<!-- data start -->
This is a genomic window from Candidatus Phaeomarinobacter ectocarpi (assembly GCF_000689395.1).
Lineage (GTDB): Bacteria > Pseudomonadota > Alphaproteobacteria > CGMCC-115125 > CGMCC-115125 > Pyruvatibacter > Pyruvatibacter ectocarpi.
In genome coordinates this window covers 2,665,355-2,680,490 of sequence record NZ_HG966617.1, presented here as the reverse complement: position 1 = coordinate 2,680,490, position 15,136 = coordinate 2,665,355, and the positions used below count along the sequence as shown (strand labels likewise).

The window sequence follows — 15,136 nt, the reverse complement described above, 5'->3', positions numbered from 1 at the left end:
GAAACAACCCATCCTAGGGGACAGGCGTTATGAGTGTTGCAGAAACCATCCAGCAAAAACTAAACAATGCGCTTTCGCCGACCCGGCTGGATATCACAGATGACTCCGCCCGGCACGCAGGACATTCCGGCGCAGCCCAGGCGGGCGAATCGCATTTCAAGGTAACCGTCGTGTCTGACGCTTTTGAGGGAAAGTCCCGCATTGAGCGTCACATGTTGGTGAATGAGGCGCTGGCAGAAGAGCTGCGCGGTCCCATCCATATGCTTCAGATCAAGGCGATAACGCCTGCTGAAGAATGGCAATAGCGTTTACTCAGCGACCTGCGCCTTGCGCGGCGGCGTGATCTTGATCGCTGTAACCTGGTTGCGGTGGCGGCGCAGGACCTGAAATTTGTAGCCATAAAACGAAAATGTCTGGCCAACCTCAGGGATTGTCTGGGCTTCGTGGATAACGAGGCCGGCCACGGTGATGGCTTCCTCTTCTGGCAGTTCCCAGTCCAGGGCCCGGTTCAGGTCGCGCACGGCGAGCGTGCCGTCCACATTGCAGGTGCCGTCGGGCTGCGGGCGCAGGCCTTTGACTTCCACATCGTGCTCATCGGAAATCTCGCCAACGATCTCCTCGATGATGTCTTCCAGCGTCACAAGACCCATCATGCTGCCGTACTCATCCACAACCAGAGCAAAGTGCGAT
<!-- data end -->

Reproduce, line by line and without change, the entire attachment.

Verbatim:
This is a genomic window from Candidatus Phaeomarinobacter ectocarpi (assembly GCF_000689395.1).
Lineage (GTDB): Bacteria > Pseudomonadota > Alphaproteobacteria > CGMCC-115125 > CGMCC-115125 > Pyruvatibacter > Pyruvatibacter ectocarpi.
In genome coordinates this window covers 2,665,355-2,680,490 of sequence record NZ_HG966617.1, presented here as the reverse complement: position 1 = coordinate 2,680,490, position 15,136 = coordinate 2,665,355, and the positions used below count along the sequence as shown (strand labels likewise).

The window sequence follows — 15,136 nt, the reverse complement described above, 5'->3', positions numbered from 1 at the left end:
GAAACAACCCATCCTAGGGGACAGGCGTTATGAGTGTTGCAGAAACCATCCAGCAAAAACTAAACAATGCGCTTTCGCCGACCCGGCTGGATATCACAGATGACTCCGCCCGGCACGCAGGACATTCCGGCGCAGCCCAGGCGGGCGAATCGCATTTCAAGGTAACCGTCGTGTCTGACGCTTTTGAGGGAAAGTCCCGCATTGAGCGTCACATGTTGGTGAATGAGGCGCTGGCAGAAGAGCTGCGCGGTCCCATCCATATGCTTCAGATCAAGGCGATAACGCCTGCTGAAGAATGGCAATAGCGTTTACTCAGCGACCTGCGCCTTGCGCGGCGGCGTGATCTTGATCGCTGTAACCTGGTTGCGGTGGCGGCGCAGGACCTGAAATTTGTAGCCATAAAACGAAAATGTCTGGCCAACCTCAGGGATTGTCTGGGCTTCGTGGATAACGAGGCCGGCCACGGTGATGGCTTCCTCTTCTGGCAGTTCCCAGTCCAGGGCCCGGTTCAGGTCGCGCACGGCGAGCGTGCCGTCCACATTGCAGGTGCCGTCGGGCTGCGGGCGCAGGCCTTTGACTTCCACATCGTGCTCATCGGAAATCTCGCCAACGATCTCCTCGATGATGTCTTCCAGCGTCACAAGACCCATCATGCTGCCGTACTCATCCACAACCAGAGCAAAGTGCGAT